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Teens Online: Keeping Your Child Safe From Cyberbullying

TEENS ONLINE: KEEPING YOUR CHILD SAFE FROM CYBERBULLYING In the US today, there are... 20 21.5 Preteens (8-12) Teenagers (13-17) 8.6 14.5 are on are on חRILLI Facebook MILLION Facebook 7.8 9.2 are on are on MILLION mobile MILLION mobile Of ALL these young people, however... 25% have been bullied D$#! on the internet 62% have witnessed cyberbullying BUT 98% WILL NOT TELL THEIR PARENTS OR AN ADULT WHEN CYBERBULLYING OCCURS HIDING ONLINE ACTIVITY IS A COMMON OCCURRENCE A recent survey found that 70% of teens have taken some action to hide their online behavior from their parents. In 2010, that number was only 45%! HOW ARE THEY HIDING THEIR ACTIVITY? 53.3% Clearing browser history 46% 23% 23% Closing or minimizing browser when parents walk in Lying about online behavior Using a computer their parents won't check 21.3% 28% Using an internet-enabled mobile device Manipulating privacy settings to block parents on social media 19.5% 19% 12.8% Using private or "invisible" browsing Hiding or deleting messages and videos Disabling parental controls modes 14.7% 8.7% Creating private email addresses unknown to parents Creating duplicate/fake social profiles OVERALL, 64% OF TEENS ARE CONFIDENT THEY CAN HIDE THEIR ONLINE ACTIVITY FROM THEIR PARENTS. WHAT ELSE ARE TEENS HIDING FROM PARENTS? 22% 15% cheating on tests via mobile phones hacking into someone else's social media account 31% 12% pirating music or movies meeting people in-person that they have met online. HOW CAN PARENTS HELP? Many are taking action to prevent it: 49.1% install parental controls 44.3% know their teens By monitoring a preteen or teen's online behavior, parents can identify and even prevent potentially dangerous behaviors or situations! 27% have taken away their teens' devices 18.3% use locating tracking 70 to monitor their teens PROTECTING YOUR CHILD IN THE DIGITAL AGE How can parents monitor their child's online activity without triggering their need to hide? Follow these few rules to make it a positive experience for everyone: START A CONVERSATION CE LINE DO NOT CROSS POLICE LINE DO NOT CROSS PLICE LIN LICE UINE DO NOT CROSS PILICE LINE DO NOT CR W NUT CROSS POLICE LINE DO NOT CROSS w Be sure to talk to your teen about risky online behaviors, cyberbullying, and monitoring. Information from monitoring can be used to open a dialogue with teens, and help avoid cyberbullying. POLICE LINE DO NOT COSS POLICE LINE DO NOT CROSS PO CREATE A CONTRACT Create a contract with your teen so they know what's considered appropriate behavior. TEENAGER'S SMARTPHONE CONTRACT agree to the following points: 1. This is our--your parent's-phone. We bought it. We are loaning it to you. Aren't we the greatest? 2. We will always know the password. 3. If it rings, answer politely, every time. Do not ever ignore a phone call from "Mom" or "Dad." 4. Do not text, email, or say anything through this device you would not say in person. "Social contact by Janel Burly To ad the l contact vit tptitlymarthonecontract START EARLY As soon as your child is connected to the internet, they are going to be influenced by what and who is online. Monitoring your child from the start will ensure they learn how to navigate the online world safely. Children should be granted rights, but in a stage by stage manner that accords with and pays attention to their physical and mental development and capacities. Hillary Clinton (67th United States Secretary of State) DRAW BOUNDARIES Monitoring your child's activities is based on trust - and trust goes both ways. Establish ground rules of the types of behavior you expect to see, and give your child freedoms in return for good behavior. CUT DOWN DEVICE TIME If you're truly worried about a teen's actions online, don't just place limit their activity - limit their access. UNLIKE PARENTS, TEENS THESE DAYS AREN'T AS CONCERNED WITH PRIVACY. 91% 64% use their own photo have public Twitter accounts and real name on social media Lucy Abbington 28% 39% list their cell phone have public or partially public Facebook 555-223-4587 number on their most used profile accounts ONLY 9% are concerned about third party advertisers accessing their information on social With concern so low among teens, it often DOES fall to the parent to be informed of the consequences of online behavior! Cyberbullying can be a difficult topic to discuss, but open communication is extremely important! HOW WILL YOU HELP PROTECT YOUR TEEN? Brought to you by: SOURCES TeenSafe gryffin. uןררuOI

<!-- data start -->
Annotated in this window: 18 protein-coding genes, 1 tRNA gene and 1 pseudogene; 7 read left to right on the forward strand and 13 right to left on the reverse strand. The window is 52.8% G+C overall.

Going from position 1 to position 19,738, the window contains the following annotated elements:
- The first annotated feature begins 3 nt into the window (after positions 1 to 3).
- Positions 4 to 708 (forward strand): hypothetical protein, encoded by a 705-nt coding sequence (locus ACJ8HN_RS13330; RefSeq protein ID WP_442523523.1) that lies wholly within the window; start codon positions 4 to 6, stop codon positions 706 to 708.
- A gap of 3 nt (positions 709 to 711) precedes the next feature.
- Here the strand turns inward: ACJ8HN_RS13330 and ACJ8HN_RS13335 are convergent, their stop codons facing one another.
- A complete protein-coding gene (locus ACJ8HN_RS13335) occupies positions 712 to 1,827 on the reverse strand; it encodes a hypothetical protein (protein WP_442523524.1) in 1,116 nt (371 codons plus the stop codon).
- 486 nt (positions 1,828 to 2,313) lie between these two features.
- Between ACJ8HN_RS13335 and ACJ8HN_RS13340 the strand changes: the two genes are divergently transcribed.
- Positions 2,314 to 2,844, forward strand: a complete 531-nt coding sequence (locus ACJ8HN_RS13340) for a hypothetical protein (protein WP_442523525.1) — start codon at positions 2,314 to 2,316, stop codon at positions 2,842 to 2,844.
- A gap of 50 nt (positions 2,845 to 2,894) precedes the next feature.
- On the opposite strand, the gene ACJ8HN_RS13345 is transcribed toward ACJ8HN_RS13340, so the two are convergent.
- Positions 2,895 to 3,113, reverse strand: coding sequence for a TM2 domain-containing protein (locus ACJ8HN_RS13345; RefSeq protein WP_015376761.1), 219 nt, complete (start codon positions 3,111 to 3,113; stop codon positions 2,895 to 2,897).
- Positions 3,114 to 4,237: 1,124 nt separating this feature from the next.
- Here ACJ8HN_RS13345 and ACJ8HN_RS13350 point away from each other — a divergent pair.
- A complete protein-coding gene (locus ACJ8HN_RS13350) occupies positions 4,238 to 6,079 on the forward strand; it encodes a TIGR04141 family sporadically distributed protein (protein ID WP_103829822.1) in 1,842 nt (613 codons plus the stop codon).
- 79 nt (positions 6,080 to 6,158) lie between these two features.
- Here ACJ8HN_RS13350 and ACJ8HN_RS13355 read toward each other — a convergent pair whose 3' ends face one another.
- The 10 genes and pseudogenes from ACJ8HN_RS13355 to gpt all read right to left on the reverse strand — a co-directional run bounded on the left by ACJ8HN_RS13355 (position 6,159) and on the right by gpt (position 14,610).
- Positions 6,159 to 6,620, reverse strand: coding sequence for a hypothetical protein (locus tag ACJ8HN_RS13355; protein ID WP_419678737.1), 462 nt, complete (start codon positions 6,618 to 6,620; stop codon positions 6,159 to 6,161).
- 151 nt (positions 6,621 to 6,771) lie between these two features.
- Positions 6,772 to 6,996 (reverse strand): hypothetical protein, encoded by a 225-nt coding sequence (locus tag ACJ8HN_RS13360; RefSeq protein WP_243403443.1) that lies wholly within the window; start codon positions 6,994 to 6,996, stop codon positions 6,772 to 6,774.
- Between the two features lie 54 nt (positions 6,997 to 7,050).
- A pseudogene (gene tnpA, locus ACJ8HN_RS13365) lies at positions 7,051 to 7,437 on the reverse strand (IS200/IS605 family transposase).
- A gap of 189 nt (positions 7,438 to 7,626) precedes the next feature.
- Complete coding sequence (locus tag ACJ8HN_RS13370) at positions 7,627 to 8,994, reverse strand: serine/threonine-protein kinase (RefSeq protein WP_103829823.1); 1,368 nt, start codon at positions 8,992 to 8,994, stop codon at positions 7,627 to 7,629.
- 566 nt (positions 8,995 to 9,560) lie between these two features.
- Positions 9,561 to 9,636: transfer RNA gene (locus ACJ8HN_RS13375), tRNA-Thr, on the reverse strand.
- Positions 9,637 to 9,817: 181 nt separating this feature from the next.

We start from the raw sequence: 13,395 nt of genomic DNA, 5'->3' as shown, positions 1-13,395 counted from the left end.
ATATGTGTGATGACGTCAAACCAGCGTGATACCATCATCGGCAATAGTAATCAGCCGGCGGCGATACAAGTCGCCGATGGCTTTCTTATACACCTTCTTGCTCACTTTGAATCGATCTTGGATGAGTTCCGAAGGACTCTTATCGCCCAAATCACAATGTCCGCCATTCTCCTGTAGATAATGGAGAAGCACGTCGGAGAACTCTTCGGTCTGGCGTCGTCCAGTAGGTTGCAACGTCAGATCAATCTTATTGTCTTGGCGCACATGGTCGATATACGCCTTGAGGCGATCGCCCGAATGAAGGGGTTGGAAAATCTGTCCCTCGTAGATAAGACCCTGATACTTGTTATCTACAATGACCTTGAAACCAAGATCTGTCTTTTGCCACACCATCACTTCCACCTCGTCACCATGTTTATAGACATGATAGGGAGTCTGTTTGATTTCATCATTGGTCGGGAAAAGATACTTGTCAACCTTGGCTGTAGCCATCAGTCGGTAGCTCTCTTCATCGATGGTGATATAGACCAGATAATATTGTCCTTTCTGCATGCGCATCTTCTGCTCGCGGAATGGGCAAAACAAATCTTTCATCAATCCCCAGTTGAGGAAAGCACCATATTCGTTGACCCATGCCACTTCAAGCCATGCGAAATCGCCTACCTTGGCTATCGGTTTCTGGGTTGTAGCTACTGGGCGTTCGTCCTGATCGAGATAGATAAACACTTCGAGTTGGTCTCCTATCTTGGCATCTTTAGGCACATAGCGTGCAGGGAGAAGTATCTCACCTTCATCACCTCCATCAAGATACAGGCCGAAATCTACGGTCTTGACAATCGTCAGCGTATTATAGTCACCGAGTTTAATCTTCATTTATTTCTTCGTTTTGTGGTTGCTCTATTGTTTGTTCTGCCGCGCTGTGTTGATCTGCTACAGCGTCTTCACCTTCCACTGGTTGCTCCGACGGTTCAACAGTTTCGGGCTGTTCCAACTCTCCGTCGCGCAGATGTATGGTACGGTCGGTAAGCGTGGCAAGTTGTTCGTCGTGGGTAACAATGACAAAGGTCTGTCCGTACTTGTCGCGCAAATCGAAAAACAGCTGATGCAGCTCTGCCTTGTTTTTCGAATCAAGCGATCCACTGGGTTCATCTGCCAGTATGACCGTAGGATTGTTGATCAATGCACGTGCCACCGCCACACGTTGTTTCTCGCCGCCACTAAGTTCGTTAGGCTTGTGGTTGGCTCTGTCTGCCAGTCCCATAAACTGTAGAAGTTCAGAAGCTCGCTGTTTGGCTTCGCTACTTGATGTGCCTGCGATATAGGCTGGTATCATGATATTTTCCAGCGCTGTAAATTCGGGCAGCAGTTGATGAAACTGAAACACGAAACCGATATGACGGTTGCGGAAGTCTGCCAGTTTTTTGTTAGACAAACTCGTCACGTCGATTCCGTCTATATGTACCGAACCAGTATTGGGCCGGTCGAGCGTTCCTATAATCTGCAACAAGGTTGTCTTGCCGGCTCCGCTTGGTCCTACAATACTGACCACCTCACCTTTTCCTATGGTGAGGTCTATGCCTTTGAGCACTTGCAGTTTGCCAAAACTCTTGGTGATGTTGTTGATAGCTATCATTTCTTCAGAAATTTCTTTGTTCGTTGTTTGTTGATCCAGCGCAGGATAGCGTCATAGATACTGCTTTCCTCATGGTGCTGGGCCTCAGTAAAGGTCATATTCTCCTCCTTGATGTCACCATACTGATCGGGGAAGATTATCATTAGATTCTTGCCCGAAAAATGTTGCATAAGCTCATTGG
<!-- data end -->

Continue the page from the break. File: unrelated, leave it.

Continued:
Teens Online: Keeping Your Child Safe From Cyberbullying

shared by gryffin on Jun 25
Most teens are online throughout the day and many face cyberbullying. As a parent, how can you help? Learn how to keep your child safe from cyberbullying when they're online.


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